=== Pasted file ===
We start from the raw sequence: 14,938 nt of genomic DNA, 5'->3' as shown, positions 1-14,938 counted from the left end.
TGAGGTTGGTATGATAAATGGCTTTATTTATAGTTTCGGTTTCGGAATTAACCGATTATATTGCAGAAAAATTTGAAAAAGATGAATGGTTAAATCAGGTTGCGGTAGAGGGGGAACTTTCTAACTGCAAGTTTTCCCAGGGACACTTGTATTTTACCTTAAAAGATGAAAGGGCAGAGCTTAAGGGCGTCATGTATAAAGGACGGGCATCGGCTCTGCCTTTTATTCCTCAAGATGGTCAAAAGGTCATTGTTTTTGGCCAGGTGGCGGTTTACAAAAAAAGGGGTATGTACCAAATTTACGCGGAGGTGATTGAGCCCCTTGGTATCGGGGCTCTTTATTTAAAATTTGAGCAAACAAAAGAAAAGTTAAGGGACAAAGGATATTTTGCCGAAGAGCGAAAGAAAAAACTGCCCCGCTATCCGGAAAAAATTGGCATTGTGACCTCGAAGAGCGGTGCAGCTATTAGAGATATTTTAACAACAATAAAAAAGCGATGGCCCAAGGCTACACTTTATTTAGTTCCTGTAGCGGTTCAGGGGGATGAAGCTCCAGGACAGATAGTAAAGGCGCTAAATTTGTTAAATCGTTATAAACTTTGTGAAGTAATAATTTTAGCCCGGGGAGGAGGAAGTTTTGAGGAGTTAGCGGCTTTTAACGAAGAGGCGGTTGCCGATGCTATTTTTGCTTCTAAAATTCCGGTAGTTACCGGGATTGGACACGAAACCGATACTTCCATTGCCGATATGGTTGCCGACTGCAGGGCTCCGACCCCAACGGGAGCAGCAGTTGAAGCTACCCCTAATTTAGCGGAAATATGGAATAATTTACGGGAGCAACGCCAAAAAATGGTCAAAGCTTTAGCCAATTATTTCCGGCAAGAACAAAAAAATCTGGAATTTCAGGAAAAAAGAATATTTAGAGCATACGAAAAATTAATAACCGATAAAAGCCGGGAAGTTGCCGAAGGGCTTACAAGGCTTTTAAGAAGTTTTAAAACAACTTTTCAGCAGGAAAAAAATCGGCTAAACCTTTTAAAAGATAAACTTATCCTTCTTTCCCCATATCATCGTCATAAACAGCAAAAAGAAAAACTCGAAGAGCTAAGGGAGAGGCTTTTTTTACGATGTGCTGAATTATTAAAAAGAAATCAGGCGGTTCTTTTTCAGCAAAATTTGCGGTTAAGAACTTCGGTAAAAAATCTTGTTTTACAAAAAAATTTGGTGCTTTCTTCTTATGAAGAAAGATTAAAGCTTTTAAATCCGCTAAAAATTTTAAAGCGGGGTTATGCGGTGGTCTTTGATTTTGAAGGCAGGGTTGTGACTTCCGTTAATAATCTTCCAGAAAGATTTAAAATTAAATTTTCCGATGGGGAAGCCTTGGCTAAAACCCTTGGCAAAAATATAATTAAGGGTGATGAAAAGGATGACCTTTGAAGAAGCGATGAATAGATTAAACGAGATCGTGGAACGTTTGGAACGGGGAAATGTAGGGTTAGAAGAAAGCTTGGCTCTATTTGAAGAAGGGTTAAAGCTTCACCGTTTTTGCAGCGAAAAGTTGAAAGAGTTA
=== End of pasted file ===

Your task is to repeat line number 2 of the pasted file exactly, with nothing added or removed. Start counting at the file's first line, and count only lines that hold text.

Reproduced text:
TGAGGTTGGTATGATAAATGGCTTTATTTATAGTTTCGGTTTCGGAATTAACCGATTATATTGCAGAAAAATTTGAAAAAGATGAATGGTTAAATCAGGTTGCGGTAGAGGGGGAACTTTCTAACTGCAAGTTTTCCCAGGGACACTTGTATTTTACCTTAAAAGATGAAAGGGCAGAGCTTAAGGGCGTCATGTATAAAGGACGGGCATCGGCTCTGCCTTTTATTCCTCAAGATGGTCAAAAGGTCATTGTTTTTGGCCAGGTGGCGGTTTACAAAAAAAGGGGTATGTACCAAATTTACGCGGAGGTGATTGAGCCCCTTGGTATCGGGGCTCTTTATTTAAAATTTGAGCAAACAAAAGAAAAGTTAAGGGACAAAGGATATTTTGCCGAAGAGCGAAAGAAAAAACTGCCCCGCTATCCGGAAAAAATTGGCATTGTGACCTCGAAGAGCGGTGCAGCTATTAGAGATATTTTAACAACAATAAAAAAGCGATGGCCCAAGGCTACACTTTATTTAGTTCCTGTAGCGGTTCAGGGGGATGAAGCTCCAGGACAGATAGTAAAGGCGCTAAATTTGTTAAATCGTTATAAACTTTGTGAAGTAATAATTTTAGCCCGGGGAGGAGGAAGTTTTGAGGAGTTAGCGGCTTTTAACGAAGAGGCGGTTGCCGATGCTATTTTTGCTTCTAAAATTCCGGTAGTTACCGGGATTGGACACGAAACCGATACTTCCATTGCCGATATGGTTGCCGACTGCAGGGCTCCGACCCCAACGGGAGCAGCAGTTGAAGCTACCCCTAATTTAGCGGAAATATGGAATAATTTACGGGAGCAACGCCAAAAAATGGTCAAAGCTTTAGCCAATTATTTCCGGCAAGAACAAAAAAATCTGGAATTTCAGGAAAAAAGAATATTTAGAGCATACGAAAAATTAATAACCGATAAAAGCCGGGAAGTTGCCGAAGGGCTTACAAGGCTTTTAAGAAGTTTTAAAACAACTTTTCAGCAGGAAAAAAATCGGCTAAACCTTTTAAAAGATAAACTTATCCTTCTTTCCCCATATCATCGTCATAAACAGCAAAAAGAAAAACTCGAAGAGCTAAGGGAGAGGCTTTTTTTACGATGTGCTGAATTATTAAAAAGAAATCAGGCGGTTCTTTTTCAGCAAAATTTGCGGTTAAGAACTTCGGTAAAAAATCTTGTTTTACAAAAAAATTTGGTGCTTTCTTCTTATGAAGAAAGATTAAAGCTTTTAAATCCGCTAAAAATTTTAAAGCGGGGTTATGCGGTGGTCTTTGATTTTGAAGGCAGGGTTGTGACTTCCGTTAATAATCTTCCAGAAAGATTTAAAATTAAATTTTCCGATGGGGAAGCCTTGGCTAAAACCCTTGGCAAAAATATAATTAAGGGTGATGAAAAGGATGACCTTTGAAGAAGCGATGAATAGATTAAACGAGATCGTGGAACGTTTGGAACGGGGAAATGTAGGGTTAGAAGAAAGCTTGGCTCTATTTGAAGAAGGGTTAAAGCTTCACCGTTTTTGCAGCGAAAAGTTGAAAGAGTTA